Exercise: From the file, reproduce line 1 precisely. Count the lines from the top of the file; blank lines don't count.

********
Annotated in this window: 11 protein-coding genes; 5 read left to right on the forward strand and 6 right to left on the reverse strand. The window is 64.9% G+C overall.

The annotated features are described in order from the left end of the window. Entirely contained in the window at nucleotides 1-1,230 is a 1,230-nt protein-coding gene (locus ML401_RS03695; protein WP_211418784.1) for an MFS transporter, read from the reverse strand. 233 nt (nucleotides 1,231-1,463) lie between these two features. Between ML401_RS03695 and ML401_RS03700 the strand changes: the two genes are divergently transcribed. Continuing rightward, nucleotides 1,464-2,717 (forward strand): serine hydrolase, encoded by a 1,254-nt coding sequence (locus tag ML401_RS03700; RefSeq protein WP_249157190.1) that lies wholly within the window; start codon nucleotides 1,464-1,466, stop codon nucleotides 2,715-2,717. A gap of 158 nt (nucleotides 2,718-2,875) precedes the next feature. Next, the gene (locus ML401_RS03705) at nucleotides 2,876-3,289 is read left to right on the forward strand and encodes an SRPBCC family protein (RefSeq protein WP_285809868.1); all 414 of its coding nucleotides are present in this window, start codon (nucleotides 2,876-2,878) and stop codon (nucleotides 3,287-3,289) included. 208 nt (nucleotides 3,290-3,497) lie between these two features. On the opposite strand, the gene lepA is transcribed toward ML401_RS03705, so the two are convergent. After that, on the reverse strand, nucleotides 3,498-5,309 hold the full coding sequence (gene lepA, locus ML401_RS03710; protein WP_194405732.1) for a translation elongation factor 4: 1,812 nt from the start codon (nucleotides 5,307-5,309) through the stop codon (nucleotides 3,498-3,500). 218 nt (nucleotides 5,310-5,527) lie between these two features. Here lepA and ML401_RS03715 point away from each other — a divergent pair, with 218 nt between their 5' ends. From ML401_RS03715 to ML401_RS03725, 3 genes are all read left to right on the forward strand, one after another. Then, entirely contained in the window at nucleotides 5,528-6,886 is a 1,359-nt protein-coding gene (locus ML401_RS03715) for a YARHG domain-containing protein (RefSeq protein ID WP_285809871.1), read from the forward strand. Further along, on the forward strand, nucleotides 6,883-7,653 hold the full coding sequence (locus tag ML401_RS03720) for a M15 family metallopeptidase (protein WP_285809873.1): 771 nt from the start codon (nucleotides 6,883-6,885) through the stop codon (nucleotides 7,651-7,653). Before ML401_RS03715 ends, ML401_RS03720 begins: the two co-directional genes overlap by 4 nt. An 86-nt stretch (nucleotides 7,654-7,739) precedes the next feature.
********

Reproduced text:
Annotated in this window: 11 protein-coding genes; 5 read left to right on the forward strand and 6 right to left on the reverse strand. The window is 64.9% G+C overall.